Health insurance costs for employers have risen this year, but not as much as in previous years. Premiums rose 3.4% in 2016, while it was greater in years before 2011. 3.4% is still faster than overall economic growth.
Employers are finding ways to cut costs, be it more affordable plans or placing more of the cost on workers in the form of higher deductibles and copayments. Workers and their families are using fewer medical services as well.
More than half of employer plans for a single person have a deductible (the amount paid out of pocket before the insurance kicks in) of at least $1,000, while family plan deductibles are even higher. Employers believe that exposing workers to the real costs of medical care will make them better shoppers when making their selections. These high deductible plans also save employers money. Since 2011, deductibles have increased 63% while earnings have increased only 11%.
A study of more than 1,900 companies, both small and large, showed that the increasing cost of health insurance is not causing employers to dump coverage or cut workers’ hours. Seven percent of companies shifted employees from part time to full time so they would be eligible for health insurance, while only two percent switched workers from full to part time.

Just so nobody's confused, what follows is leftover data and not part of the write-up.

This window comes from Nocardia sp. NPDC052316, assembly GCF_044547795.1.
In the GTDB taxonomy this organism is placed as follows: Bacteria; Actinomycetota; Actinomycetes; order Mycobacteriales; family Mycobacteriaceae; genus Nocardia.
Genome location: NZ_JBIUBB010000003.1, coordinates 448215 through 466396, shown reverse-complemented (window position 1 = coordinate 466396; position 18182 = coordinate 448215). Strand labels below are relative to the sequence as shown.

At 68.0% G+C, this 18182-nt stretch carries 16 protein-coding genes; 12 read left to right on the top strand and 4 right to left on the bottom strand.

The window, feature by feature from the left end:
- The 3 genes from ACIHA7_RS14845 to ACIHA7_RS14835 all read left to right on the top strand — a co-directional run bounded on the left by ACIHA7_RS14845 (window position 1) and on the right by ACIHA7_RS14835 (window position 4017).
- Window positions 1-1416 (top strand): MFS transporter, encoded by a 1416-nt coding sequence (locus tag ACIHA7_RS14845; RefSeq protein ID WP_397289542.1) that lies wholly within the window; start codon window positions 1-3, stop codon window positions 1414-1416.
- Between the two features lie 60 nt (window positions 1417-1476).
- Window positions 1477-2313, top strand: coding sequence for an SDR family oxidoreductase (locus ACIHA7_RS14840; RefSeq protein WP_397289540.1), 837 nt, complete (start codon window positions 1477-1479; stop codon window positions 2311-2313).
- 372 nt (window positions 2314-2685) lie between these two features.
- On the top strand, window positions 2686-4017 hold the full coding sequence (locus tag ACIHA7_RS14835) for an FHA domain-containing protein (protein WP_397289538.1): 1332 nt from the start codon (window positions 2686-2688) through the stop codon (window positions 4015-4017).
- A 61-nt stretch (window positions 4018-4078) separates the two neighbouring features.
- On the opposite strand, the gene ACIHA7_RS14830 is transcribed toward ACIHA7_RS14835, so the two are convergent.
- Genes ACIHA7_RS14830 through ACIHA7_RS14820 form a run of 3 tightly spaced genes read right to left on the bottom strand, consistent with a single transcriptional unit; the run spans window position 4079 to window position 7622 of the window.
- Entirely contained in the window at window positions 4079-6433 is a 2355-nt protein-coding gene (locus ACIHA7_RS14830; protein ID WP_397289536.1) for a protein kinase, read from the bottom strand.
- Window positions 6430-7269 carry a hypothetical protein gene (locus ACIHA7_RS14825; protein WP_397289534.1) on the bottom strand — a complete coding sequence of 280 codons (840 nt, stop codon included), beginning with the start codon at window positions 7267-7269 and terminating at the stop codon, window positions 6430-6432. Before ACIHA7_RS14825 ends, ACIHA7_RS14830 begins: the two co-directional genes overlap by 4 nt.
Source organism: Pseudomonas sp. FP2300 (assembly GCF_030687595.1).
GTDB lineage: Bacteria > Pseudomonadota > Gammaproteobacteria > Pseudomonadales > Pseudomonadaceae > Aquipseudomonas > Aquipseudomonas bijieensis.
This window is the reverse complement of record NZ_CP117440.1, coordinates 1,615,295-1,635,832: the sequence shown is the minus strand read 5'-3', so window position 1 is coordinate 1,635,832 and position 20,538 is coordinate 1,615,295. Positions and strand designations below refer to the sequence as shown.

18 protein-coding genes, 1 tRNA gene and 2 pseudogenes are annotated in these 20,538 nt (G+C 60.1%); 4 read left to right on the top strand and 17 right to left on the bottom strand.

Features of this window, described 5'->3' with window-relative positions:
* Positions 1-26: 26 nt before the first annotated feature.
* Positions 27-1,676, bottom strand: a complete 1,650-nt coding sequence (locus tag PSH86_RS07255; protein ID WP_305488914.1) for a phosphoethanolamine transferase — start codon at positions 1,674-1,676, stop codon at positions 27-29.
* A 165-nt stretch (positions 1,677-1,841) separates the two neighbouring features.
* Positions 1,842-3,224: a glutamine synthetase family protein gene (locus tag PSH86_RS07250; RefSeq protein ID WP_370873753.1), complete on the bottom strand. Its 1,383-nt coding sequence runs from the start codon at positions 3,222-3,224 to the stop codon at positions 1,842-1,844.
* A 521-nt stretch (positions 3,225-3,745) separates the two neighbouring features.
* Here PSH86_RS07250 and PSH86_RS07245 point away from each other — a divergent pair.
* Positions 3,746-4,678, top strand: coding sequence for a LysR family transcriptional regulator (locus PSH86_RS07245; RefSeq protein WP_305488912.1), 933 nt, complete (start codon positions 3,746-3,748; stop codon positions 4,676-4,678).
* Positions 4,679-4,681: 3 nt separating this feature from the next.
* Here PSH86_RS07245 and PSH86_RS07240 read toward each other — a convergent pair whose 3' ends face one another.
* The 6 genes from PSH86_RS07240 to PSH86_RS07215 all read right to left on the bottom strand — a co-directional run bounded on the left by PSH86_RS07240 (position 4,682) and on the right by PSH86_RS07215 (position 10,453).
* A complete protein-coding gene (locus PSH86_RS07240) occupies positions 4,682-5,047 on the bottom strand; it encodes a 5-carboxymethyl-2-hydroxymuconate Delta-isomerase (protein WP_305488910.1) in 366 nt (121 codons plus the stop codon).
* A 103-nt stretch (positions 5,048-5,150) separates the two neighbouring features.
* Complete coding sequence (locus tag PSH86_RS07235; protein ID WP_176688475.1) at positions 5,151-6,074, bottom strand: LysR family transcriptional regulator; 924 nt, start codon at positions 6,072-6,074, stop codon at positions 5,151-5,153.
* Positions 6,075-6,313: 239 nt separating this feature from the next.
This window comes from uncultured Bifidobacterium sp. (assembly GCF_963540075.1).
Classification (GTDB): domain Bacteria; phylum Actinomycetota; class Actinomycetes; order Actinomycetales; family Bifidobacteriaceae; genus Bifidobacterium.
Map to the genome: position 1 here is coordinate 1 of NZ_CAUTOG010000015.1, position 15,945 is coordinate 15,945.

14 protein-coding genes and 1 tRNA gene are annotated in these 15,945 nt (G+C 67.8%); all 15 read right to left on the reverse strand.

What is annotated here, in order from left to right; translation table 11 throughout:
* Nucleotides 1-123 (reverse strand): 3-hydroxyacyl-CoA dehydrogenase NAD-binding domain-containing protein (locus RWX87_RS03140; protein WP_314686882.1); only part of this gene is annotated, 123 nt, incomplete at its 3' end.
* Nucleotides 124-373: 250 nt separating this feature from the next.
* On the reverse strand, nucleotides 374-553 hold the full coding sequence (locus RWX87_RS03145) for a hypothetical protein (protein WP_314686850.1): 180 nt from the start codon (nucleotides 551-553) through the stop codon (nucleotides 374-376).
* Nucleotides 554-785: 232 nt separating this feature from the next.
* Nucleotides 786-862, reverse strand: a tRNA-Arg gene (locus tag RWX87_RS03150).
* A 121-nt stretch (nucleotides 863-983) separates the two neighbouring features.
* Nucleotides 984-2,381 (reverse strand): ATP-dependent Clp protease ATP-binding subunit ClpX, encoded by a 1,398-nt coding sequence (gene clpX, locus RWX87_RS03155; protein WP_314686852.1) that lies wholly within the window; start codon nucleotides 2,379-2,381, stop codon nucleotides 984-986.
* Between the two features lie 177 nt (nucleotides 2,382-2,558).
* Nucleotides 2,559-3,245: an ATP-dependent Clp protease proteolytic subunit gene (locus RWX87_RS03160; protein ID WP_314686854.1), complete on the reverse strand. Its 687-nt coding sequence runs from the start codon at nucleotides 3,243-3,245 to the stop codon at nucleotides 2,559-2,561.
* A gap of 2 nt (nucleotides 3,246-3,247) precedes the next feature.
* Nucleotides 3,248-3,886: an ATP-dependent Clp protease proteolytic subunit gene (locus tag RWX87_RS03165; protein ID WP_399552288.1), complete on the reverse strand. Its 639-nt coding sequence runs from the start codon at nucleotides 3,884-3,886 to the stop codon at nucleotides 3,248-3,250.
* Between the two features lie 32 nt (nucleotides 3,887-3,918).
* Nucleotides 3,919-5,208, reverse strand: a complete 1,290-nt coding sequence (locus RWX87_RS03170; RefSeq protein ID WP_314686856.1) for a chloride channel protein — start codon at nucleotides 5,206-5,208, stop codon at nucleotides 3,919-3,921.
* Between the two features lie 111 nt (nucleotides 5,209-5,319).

Workers with high deductible plans spent $659 (13%) less per person than those with conventional plans. These same patients used 13% less inpatient hospital care, 10% less outpatient care, and 13% fewer prescriptions. It is hard to tell if the savings came from avoiding needless tests and procedures or skipping important treatment.
This consumer-driven insurance enables market forces with increased competition and price transparency. When patients are spending their own money, they will think about what treatments are important, less expensive, or unnecessary. Prices can be determined beforehand for elective procedures and lab tests. High deductible plans will become even more common over the next few years, so shopping around for medical care will be more prevalent too.
Hancock, Jay and Luthra, Shefali. “Studies: Employer Costs Slow As Consumers Use Less Care, Deductibles Soar.” News. Kaiser Health News, 14 Sep 2016. Web. 14 Sep 2016.